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Actas Urológicas Españolas

versión impresa ISSN 0210-4806


DOMINGUEZ ESTEBAN, M. et al. Open partial nephrectomy: Experience at the 12 de Octubre University Hospital. Actas Urol Esp [online]. 2009, vol.33, n.5, pp.526-533. ISSN 0210-4806.

Introduction: Radical nephrectomy has traditionally been considered as the standard treatment for renal tumors. Nephron-sparing surgery was introduced two decades ago. Its excellent oncological and functional results have led to widespread use of this procedure. This procedure was first performed at our institution in 1991. Our experience with open partial nephrectomy is reported. Materials and methods: Our series of 83 open partial nephrectomies performed from 1991 to date for oncological purposes is analyzed. The demographic, intraoperative, postoperative, oncological, and functional results are reported. A survival analysis and renal function evaluation is also provided. Results: Thirty-four of the 83 open partial nephrectomies (42%) were non-elective. Mean tumor size was 36 mm (12-120). Fifty-two percent of tumors were exophytic and 38% endophytic. The most relevant intraoperative variables included a median surgery time of 160 min, an ischemia time of 15 min, a blood loss of 500 mL, and a 9-day hospital stay. Twenty-four percent of patients experienced complications, of which fistula was the most common, occurring in 6 patients (8.8%). The pathological study revealed clear renal cell carcinoma in 57% of patients and benign tumors in 25%. Stage at diagnosis was pT1A in 61% of patients, pT1B in 27%, pT2 in 3%, and pT3 in 9%. Grade 2 of Furham classification was most common (40%). Positive surgical margins were seen in 4% of patients. Cancer-specific survival rates were 94% at 5 years and 85% at 10 years. A slight increase was seen in median creatinine levels when preoperative and postoperative values were compared: 0.04, 0.11, 0.08, and 0.03 at 6, 12, 24, and 36 months respectively. A minimum, statistically significant increase was found in mean creatinine levels 6, 12, 24, and 36 months after surgery as compared to preoperative values. Conclusions: Open partial nephrectomy is a feasible procedure routinely used in our standard practice. Its oncological results are satisfactory and consistent with those reported in the literature. The procedure also has a low complication rate and an excellent functional outcome, and is therefore the procedure of choice for a wide spectrum of patients when performed by experienced surgeons.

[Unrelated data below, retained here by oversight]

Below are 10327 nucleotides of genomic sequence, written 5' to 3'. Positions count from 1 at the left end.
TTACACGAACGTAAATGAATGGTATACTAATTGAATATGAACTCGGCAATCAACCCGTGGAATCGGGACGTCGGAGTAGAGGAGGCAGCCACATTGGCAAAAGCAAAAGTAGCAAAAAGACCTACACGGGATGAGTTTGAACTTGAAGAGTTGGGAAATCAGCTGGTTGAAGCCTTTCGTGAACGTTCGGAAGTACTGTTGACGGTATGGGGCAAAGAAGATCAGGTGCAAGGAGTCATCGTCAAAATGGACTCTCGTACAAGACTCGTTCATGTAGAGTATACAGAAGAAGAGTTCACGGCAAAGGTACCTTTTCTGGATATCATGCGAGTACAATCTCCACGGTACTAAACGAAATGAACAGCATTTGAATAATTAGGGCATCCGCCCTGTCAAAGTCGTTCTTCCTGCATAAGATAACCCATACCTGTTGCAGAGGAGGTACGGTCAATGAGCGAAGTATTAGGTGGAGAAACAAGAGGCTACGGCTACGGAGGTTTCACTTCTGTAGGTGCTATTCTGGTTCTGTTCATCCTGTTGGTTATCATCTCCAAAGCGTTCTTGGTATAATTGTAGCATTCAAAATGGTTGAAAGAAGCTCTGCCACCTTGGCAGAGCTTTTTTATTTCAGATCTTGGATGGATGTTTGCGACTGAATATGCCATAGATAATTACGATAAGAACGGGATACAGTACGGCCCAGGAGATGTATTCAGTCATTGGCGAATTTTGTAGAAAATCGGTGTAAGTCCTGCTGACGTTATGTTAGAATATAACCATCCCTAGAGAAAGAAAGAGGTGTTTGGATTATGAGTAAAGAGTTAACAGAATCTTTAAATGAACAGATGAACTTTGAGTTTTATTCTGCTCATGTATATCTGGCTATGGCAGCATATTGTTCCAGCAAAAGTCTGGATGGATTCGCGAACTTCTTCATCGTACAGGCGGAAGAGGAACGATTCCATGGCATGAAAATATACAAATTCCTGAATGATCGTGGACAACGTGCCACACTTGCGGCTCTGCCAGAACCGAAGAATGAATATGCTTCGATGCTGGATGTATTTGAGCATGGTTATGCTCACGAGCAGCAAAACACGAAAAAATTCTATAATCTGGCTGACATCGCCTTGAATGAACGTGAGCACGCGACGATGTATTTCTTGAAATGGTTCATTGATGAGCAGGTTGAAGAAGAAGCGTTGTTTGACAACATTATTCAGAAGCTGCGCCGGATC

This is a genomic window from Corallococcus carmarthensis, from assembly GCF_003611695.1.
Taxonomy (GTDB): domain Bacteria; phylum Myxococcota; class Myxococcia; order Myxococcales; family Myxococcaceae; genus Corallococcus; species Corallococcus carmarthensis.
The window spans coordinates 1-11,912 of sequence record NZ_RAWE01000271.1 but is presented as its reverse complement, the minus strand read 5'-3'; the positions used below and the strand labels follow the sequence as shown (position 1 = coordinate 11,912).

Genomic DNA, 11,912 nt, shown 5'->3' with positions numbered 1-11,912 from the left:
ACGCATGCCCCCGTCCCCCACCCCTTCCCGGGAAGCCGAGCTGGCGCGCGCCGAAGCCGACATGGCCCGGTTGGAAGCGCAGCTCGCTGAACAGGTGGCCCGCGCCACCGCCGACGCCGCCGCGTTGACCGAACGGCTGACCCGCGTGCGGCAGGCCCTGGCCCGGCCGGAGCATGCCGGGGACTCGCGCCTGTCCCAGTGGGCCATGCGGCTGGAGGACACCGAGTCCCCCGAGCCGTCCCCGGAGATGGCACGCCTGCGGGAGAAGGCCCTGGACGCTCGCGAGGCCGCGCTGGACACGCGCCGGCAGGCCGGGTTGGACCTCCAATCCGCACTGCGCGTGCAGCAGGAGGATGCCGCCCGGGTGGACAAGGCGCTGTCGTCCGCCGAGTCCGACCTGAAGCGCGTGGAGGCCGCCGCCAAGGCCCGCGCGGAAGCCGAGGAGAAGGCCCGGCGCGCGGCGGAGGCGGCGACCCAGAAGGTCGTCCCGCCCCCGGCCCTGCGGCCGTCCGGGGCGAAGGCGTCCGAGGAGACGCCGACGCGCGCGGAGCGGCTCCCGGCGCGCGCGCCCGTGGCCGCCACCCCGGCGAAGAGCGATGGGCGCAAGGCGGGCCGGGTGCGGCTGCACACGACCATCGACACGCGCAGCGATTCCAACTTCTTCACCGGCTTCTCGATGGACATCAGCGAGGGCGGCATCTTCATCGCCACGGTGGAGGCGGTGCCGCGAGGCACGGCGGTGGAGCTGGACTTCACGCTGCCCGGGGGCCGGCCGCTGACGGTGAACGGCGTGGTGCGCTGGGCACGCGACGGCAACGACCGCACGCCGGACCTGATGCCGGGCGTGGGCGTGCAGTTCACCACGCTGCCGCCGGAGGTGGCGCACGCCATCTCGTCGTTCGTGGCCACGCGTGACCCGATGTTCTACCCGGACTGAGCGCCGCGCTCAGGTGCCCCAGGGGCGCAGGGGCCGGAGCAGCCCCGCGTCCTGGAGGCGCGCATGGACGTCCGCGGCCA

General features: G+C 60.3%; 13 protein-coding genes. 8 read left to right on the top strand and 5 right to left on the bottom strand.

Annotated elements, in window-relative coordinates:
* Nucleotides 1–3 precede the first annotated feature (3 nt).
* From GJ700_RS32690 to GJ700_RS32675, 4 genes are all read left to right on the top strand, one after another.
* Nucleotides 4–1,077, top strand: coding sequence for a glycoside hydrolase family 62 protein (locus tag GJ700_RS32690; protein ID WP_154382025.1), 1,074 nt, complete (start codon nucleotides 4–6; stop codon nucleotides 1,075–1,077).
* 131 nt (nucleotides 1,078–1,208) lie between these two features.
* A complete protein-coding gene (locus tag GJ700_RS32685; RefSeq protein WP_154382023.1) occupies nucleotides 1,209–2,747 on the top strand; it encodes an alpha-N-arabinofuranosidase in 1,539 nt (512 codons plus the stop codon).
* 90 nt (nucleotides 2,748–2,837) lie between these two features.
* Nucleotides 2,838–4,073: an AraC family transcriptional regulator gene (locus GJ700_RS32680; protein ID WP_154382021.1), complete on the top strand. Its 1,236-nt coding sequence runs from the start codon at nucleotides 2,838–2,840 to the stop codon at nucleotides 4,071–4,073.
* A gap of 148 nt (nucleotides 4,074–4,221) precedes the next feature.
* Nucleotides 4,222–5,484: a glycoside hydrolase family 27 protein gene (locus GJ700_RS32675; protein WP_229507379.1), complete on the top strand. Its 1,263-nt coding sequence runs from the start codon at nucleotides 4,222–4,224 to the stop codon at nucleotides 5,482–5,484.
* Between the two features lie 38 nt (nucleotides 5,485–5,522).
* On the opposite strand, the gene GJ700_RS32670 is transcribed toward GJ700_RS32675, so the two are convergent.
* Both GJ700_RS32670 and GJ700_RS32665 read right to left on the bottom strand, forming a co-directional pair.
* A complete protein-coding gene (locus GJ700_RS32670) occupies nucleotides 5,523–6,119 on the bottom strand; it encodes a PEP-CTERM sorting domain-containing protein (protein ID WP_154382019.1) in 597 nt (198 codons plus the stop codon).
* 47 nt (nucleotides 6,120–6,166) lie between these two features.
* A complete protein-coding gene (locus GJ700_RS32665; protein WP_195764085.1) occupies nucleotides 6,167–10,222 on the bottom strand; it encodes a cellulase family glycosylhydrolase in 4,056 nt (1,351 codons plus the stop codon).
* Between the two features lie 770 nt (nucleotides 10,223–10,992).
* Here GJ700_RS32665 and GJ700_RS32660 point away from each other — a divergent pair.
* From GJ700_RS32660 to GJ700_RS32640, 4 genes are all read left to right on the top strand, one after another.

Palabras clave : Open partial nephrectomy.

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